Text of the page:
5. RSS Reader for Alerts

With Google Reader on its way out, the question of how to manage Google Alerts without overflowing your inbox arises. The answer: Talkwalker Alerts. The interface is nearly identical to Google Alerts and gives you the option to import your current alerts. Being a freshly launched product, it’s more likely that its developers will update it regularly to improve it further.

What RSS readers do you use and what do you use them for?

Image credit: Orin Zebest

Friday Five: How to Find the Social Business Software Solution Your Firm Needs

Why It Matters by Kirsten Miller

In the increasingly complex digital-social world we all live and work in, organizations are looking for effective platforms they can use to integrate and streamline their business, communications and other efforts. There’s no shortage of possible “social business solutions” from which to choose, but pick the wrong one and it can be an expensive headache.

Consider these five points when trying to determine what tool is right for your company:

1. Know your jargon

“Social business solutions” are sometimes called any number of things, including: “social business software,” “social business suite,” “knowledge-sharing tools,” “collaboration hubs,” “customer relationship management,” “engagement platforms” and so on. No matter the name, they are all tools that can help your business become more social. Each type of tool is different, even though they often have overlapping capabilities. At this stage, it’s important to focus on a tool’s core competency so you can identify what it should do best for your business’ needs.

2. Clearly spell out your objective(s)

What does your organization seek to do, and how can such a tool help you do that? These two questions are key, and must be answered carefully and honestly. Your objective can be something like the following examples, which should ladder up to broader business goals:

  • Streamline engagement/community management activities
  • Effectively share knowledge among staff/other stakeholders
  • Encourage a culture to actively create and/or consume knowledge
  • Communicate with and track customer touch points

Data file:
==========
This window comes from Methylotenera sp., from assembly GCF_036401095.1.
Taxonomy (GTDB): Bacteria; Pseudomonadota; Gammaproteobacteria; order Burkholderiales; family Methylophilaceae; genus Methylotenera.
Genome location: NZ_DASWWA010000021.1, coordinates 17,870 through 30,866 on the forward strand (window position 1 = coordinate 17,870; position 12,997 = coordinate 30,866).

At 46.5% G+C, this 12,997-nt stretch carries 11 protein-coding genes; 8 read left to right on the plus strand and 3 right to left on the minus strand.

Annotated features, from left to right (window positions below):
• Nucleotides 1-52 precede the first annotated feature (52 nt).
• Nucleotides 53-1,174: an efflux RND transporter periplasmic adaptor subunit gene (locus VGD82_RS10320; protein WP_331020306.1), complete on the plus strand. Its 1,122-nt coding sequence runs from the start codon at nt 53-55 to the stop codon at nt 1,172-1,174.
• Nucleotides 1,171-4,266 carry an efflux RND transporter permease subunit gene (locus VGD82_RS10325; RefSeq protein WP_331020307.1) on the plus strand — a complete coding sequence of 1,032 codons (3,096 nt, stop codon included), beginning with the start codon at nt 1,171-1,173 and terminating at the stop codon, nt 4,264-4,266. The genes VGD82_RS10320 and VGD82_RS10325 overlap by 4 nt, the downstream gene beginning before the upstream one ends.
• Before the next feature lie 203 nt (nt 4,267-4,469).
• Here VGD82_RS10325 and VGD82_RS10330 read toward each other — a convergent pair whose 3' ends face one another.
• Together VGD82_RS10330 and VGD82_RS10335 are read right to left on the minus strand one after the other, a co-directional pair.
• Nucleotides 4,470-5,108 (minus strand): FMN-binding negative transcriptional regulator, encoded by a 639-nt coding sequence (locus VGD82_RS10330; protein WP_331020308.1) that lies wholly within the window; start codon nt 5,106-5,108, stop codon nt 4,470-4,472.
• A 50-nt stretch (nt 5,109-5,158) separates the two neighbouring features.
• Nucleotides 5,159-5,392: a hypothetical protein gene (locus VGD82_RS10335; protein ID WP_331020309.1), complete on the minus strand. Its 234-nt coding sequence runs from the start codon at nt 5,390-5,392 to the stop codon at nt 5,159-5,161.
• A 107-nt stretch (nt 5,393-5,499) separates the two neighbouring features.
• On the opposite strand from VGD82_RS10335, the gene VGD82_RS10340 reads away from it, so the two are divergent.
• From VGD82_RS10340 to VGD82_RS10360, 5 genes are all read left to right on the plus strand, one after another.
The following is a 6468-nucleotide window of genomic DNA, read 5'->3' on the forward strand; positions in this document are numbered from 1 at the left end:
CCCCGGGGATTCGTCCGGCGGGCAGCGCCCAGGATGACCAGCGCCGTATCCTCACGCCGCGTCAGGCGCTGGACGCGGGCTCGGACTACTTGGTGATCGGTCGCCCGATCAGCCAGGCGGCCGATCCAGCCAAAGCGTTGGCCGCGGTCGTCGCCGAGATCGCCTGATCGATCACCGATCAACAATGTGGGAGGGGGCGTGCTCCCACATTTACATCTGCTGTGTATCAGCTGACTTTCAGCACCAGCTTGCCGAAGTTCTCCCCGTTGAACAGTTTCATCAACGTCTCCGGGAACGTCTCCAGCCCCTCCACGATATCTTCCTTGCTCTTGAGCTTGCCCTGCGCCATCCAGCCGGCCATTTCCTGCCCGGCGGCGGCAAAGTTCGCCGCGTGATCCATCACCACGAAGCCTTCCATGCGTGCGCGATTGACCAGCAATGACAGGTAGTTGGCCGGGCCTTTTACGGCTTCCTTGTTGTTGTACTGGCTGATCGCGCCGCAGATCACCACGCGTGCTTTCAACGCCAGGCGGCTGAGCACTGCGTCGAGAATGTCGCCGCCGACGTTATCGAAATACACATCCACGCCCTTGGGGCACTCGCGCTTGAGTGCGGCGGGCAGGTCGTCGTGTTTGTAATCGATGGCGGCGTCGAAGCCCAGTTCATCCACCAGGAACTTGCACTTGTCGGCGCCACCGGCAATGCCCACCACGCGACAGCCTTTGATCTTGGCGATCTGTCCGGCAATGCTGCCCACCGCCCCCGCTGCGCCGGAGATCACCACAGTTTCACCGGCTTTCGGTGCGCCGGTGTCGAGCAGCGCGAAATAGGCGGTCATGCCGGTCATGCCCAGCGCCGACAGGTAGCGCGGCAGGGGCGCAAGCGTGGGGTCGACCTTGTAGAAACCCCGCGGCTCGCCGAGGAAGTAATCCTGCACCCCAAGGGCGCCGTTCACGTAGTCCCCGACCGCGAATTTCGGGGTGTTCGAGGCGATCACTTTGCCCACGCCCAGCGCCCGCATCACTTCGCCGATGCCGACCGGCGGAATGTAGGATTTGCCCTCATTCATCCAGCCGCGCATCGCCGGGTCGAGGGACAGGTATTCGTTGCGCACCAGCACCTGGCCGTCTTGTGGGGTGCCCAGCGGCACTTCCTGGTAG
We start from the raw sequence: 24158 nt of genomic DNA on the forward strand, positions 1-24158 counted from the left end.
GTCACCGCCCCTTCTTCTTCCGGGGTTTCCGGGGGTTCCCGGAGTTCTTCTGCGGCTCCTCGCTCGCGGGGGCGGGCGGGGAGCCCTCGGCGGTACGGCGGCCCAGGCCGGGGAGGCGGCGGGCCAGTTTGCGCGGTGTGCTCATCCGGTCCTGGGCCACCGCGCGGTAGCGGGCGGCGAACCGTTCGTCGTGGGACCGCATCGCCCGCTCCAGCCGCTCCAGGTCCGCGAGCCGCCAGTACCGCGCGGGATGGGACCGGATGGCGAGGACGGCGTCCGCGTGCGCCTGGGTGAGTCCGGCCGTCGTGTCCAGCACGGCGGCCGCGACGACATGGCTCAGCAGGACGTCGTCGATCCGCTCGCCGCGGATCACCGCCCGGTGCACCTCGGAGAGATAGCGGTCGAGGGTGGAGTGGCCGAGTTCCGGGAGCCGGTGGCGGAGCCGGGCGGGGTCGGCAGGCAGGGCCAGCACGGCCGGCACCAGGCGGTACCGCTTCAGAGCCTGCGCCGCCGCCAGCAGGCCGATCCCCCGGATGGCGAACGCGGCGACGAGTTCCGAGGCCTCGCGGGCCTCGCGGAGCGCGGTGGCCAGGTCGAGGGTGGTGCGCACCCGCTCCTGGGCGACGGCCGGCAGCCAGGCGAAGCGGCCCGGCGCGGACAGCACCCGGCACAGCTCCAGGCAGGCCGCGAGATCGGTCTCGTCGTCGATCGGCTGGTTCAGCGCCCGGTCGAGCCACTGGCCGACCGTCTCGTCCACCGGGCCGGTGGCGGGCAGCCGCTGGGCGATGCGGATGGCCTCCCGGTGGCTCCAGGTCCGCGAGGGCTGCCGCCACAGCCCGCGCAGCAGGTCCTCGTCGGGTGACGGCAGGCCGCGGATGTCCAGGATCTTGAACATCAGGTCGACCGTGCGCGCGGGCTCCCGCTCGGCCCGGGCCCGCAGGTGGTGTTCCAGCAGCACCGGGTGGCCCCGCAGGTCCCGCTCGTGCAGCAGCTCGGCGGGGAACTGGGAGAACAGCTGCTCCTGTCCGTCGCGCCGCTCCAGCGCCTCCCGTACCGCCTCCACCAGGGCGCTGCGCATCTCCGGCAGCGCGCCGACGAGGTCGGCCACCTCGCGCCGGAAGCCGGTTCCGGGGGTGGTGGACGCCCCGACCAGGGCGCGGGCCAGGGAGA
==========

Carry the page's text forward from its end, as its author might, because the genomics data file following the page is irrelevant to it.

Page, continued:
3. Determine what features you need

Once you know what you want to do, you need to decide what features are important to getting the job done. This is the fun part. Pick a couple of team members who are aligned on the approach and brainstorm what’s needed. Make a list of things that are needed to support your objective. Then rank them based on order of importance. Examples of features might be:

  • Integrate with current information systems (e.g., email system)
  • Community pages
  • Message capabilities
  • File-sharing
  • Tiered access
  • Article/news sharing
  • Mobile-friendly
4. Compare, compare, compare

What a vendor says its tool can do, and what the tool actually does are often two different things. Compare vendor capabilities against what features you need to meet your objectives; this will help you better understand if a tool will meet your needs. Remember to think about how the tool can scale for future needs; if you want to implement a Learning Management System in the future, for example, it would be helpful to plan for that growth from the beginning. An Excel grid is very helpful at this stage! Also note that, sometimes, implementation costs can be a multiple of the software costs, so make sure any integrators are managed carefully if ever they are involved.

5. Try before you buy

Use a comparison grid to narrow your choices down to two or three possible solutions. Vendors will often offer a free trial period, which is a great way to further determine how a tool will work with your existing information systems and company culture. If your needs are more complex than a vendor’s out-of-the-box solution, they may be able to create a sandbox version of a white label offering for you to test. After testing with key users for a couple of weeks, you should know whether that vendor will work for your organization.

Following these steps will help ensure you don’t over- or under-buy for your needs, so you can focus on meeting your business objectives.

Examples and case studies of how HootSuite has been used as a social business platform for various customers are available here. What advice do you have for selecting a “social business solution”? What would you do differently if you had to select a tool all over again?

*HootSuite is an Edelman client

Image courtesy of BigStock.

Pinterest Analytics Connects the Dots

Pinterest has officially stepped into the world of measurement with the launch of an analytics component. Brands and businesses can immediately start utilizing this feature to guide their story, rather than control it. For instance, current images on your website might not being performing as well as images from five months ago. Understanding the audience’s story in this manner can have an impact beyond Pinterest. In the age of cross-promotional storytelling, figuring out the preferences and behaviors of loyal consumers can impact what they want to see on your other social channels as well.

The analytics feature is focused on providing brands and businesses the tools they need to build a successful Pinterest presence, specifically measuring the content that is coming from a verified account’s website, rather than an entire Pinterest presence.

With the new metrics feature brands can get a daily view of the number of pins coming from their site and the number of people who are pinning. This automatically connects the value of Pinterest measurement from site to pin.

A Necessary Piece of the Puzzle for Brands